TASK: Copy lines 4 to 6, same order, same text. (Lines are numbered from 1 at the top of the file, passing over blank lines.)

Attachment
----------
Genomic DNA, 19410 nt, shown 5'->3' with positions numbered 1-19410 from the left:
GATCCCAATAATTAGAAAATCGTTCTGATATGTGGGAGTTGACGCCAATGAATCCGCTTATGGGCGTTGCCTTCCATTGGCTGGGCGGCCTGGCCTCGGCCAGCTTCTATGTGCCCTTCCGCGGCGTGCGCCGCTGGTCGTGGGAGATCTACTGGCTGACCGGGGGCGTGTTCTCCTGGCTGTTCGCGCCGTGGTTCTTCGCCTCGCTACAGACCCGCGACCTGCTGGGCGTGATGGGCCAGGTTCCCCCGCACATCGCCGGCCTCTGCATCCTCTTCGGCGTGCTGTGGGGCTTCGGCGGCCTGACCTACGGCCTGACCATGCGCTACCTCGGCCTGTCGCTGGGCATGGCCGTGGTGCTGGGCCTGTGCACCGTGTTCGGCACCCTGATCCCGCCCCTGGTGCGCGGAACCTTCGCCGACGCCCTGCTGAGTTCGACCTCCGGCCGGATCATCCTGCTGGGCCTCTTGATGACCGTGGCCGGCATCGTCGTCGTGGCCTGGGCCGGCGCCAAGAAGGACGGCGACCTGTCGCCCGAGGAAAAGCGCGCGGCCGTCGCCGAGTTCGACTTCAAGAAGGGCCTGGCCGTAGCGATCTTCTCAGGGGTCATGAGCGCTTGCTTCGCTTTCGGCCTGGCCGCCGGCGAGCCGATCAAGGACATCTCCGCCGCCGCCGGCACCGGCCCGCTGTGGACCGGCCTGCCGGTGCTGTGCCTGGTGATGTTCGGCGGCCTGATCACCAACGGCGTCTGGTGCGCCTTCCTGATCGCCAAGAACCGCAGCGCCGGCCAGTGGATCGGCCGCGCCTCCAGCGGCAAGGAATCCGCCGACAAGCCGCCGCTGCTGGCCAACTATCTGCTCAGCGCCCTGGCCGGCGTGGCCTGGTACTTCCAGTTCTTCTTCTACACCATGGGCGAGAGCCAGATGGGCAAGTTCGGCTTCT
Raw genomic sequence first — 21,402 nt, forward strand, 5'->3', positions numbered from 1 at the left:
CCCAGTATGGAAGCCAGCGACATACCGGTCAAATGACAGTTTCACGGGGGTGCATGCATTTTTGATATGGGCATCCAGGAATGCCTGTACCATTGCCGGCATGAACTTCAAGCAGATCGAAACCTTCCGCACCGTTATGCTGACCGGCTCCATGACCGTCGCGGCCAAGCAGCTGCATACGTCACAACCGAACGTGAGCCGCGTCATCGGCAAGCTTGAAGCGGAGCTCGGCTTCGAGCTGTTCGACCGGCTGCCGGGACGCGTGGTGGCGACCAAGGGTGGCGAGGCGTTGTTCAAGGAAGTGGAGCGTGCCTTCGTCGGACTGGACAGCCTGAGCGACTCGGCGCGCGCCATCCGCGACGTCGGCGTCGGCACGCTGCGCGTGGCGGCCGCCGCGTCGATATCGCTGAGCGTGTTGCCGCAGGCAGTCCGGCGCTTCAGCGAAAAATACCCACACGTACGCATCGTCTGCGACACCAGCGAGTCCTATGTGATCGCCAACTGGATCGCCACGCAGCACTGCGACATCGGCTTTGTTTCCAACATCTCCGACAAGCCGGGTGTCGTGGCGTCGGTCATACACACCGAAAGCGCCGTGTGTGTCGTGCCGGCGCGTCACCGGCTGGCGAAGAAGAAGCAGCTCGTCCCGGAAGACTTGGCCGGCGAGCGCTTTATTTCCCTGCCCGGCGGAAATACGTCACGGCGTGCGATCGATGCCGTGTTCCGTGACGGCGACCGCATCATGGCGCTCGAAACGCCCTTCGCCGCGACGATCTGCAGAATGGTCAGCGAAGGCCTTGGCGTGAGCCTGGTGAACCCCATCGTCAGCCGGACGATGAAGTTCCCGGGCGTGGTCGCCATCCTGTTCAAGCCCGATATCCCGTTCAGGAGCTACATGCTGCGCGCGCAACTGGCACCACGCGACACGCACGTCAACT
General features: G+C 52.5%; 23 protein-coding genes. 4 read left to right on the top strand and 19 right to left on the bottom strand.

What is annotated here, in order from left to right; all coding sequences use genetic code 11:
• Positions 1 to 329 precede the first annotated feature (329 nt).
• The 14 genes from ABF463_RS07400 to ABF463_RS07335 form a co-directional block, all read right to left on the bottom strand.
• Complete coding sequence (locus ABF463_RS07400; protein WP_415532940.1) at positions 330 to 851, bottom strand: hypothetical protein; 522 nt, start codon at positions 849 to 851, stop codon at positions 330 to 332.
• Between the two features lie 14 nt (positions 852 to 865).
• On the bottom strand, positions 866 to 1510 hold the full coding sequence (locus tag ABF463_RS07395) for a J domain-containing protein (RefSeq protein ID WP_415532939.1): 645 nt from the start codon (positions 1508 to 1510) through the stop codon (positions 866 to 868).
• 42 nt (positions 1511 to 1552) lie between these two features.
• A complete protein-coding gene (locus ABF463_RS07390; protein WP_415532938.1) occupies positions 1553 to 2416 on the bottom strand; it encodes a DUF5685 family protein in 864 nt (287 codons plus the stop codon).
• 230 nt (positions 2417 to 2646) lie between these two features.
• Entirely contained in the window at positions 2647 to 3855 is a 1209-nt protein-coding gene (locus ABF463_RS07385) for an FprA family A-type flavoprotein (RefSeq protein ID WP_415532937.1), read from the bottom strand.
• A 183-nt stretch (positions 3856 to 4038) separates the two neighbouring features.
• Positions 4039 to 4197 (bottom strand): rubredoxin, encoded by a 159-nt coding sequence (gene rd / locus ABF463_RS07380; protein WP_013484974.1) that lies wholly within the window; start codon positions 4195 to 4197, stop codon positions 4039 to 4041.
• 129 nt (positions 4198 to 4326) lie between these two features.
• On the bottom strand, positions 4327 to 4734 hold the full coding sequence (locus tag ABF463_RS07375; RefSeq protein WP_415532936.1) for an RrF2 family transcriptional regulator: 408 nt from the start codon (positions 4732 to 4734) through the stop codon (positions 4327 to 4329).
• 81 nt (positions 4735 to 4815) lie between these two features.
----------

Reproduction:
CCCAGTATGGAAGCCAGCGACATACCGGTCAAATGACAGTTTCACGGGGGTGCATGCATTTTTGATATGGGCATCCAGGAATGCCTGTACCATTGCCGGCATGAACTTCAAGCAGATCGAAACCTTCCGCACCGTTATGCTGACCGGCTCCATGACCGTCGCGGCCAAGCAGCTGCATACGTCACAACCGAACGTGAGCCGCGTCATCGGCAAGCTTGAAGCGGAGCTCGGCTTCGAGCTGTTCGACCGGCTGCCGGGACGCGTGGTGGCGACCAAGGGTGGCGAGGCGTTGTTCAAGGAAGTGGAGCGTGCCTTCGTCGGACTGGACAGCCTGAGCGACTCGGCGCGCGCCATCCGCGACGTCGGCGTCGGCACGCTGCGCGTGGCGGCCGCCGCGTCGATATCGCTGAGCGTGTTGCCGCAGGCAGTCCGGCGCTTCAGCGAAAAATACCCACACGTACGCATCGTCTGCGACACCAGCGAGTCCTATGTGATCGCCAACTGGATCGCCACGCAGCACTGCGACATCGGCTTTGTTTCCAACATCTCCGACAAGCCGGGTGTCGTGGCGTCGGTCATACACACCGAAAGCGCCGTGTGTGTCGTGCCGGCGCGTCACCGGCTGGCGAAGAAGAAGCAGCTCGTCCCGGAAGACTTGGCCGGCGAGCGCTTTATTTCCCTGCCCGGCGGAAATACGTCACGGCGTGCGATCGATGCCGTGTTCCGTGACGGCGACCGCATCATGGCGCTCGAAACGCCCTTCGCCGCGACGATCTGCAGAATGGTCAGCGAAGGCCTTGGCGTGAGCCTGGTGAACCCCATCGTCAGCCGGACGATGAAGTTCCCGGGCGTGGTCGCCATCCTGTTCAAGCCCGATATCCCGTTCAGGAGCTACATGCTGCGCGCGCAACTGGCACCACGCGACACGCACGTCAACT
General features: G+C 52.5%; 23 protein-coding genes. 4 read left to right on the top strand and 19 right to left on the bottom strand.

What is annotated here, in order from left to right; all coding sequences use genetic code 11: